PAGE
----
I expect Kirk to bounce back against the Raiders, whose defense is on the complete opposite end of the spectrum. He should be considered a low-end WR2 once again at home against Las Vegas’ 31st-ranked pass defense.

Running Backs to Start

Jamaal Williams, Lions (vs. Packers)

Williams was a pleasant surprise in Week 8 after many analysts were down on him in light of a goal-line fumble in Week 7 and the return of D’Andre Swift. He exploded and tallied 10 carries for 53 yards and two touchdowns and caught three passes for 23 yards. He was the RB9 in half-PPR scoring and is the RB11 on a per-game basis this year.

Swift out-snapped Williams 33 to 22 and tallied 10 touches for 32 all-purpose yards and a touchdown, finishing as the RB23. However, Swift is listed as questionable with ankle and shoulder injures — the same ones that held him out of Weeks 4 through 7.

Williams is a must-start this week, with or without Swift, as it is unclear what role Swift would play if on the field. The matchup is a juicy one against the Packers, whose defense ranks 31st in rush DVOA. Williams is a RB2 if Swift plays and a RB1 if Swift sits.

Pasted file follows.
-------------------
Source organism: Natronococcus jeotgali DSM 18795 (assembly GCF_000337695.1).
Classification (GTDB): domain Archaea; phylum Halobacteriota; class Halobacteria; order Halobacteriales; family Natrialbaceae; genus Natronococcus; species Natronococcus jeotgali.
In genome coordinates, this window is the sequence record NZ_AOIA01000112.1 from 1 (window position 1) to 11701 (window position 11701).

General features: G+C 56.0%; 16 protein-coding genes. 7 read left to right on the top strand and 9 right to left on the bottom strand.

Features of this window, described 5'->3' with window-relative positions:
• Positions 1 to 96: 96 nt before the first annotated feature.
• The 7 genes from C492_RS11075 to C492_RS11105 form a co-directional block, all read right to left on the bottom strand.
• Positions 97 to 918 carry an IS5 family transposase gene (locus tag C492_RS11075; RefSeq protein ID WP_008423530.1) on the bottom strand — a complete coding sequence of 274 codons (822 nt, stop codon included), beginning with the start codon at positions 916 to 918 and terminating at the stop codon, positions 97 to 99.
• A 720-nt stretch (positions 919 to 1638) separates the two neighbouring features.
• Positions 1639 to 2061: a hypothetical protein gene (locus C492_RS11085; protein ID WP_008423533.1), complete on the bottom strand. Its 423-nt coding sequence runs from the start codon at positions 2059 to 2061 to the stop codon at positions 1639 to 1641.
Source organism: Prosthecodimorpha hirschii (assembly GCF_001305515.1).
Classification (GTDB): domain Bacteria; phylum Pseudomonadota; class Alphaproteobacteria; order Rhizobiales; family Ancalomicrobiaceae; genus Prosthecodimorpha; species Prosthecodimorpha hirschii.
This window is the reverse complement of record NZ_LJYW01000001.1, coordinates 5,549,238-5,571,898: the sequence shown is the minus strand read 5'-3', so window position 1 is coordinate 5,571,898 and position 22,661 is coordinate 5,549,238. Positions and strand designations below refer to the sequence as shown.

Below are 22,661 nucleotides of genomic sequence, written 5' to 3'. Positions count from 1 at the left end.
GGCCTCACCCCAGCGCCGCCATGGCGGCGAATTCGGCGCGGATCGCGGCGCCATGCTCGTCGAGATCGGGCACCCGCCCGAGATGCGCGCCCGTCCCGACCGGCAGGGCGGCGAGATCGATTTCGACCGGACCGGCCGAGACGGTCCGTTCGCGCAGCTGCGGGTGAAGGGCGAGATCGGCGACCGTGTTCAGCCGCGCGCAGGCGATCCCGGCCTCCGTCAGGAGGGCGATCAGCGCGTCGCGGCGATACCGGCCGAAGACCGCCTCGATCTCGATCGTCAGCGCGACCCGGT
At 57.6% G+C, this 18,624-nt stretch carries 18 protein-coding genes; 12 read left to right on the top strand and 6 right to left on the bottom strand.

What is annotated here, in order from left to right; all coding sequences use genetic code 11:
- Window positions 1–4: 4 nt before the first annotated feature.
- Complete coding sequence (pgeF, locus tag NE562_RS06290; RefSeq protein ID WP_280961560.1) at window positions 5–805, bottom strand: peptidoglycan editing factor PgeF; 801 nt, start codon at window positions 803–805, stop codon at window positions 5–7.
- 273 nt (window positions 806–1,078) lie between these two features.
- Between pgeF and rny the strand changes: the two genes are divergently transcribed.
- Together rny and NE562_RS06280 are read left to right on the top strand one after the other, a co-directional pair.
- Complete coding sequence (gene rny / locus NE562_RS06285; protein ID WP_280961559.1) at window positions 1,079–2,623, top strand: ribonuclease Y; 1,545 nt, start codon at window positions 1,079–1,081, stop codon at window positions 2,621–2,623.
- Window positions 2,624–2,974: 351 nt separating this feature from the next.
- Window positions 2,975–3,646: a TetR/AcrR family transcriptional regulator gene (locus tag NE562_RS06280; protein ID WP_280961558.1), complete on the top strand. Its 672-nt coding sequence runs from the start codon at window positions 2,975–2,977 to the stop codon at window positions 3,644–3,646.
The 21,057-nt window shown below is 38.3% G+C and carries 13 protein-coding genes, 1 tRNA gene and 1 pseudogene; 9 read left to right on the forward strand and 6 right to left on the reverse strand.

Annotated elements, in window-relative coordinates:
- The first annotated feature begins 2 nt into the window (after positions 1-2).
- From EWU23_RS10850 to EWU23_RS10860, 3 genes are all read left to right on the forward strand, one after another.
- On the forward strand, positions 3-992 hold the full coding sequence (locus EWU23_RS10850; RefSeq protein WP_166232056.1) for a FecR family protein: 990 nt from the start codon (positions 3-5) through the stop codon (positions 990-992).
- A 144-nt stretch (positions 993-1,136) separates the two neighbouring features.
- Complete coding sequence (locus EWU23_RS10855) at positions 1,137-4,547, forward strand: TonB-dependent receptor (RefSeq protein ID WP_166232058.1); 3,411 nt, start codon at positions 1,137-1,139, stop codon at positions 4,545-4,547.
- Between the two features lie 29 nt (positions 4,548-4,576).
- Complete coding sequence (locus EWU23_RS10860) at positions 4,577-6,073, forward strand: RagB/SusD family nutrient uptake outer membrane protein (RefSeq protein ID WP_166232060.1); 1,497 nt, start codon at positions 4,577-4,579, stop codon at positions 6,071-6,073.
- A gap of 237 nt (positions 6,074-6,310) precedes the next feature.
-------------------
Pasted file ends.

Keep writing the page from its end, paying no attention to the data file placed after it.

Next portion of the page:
Deon Jackson, Colts (at Patriots)

The bad news is that Jackson has not done much since Jonathan Taylor returned.

The good news (unless you are a Taylor manager) is that Taylor has been ruled out for the Colts’ Week 9 matchup against the Patriots due to an ankle injury.

Jackson logged 13 carries for 62 yards and caught four passes for 29 yards in Week 5 against Denver. In the following week against the Commanders, Jackson was the RB1 with 12 carries for 42 yards and a touchdown and 10 catches for 79 yards.

With Nyheim Hines out of the picture, he should immediately vault into the high-end RB2 conversation even in this difficult matchup based on volume and opportunity.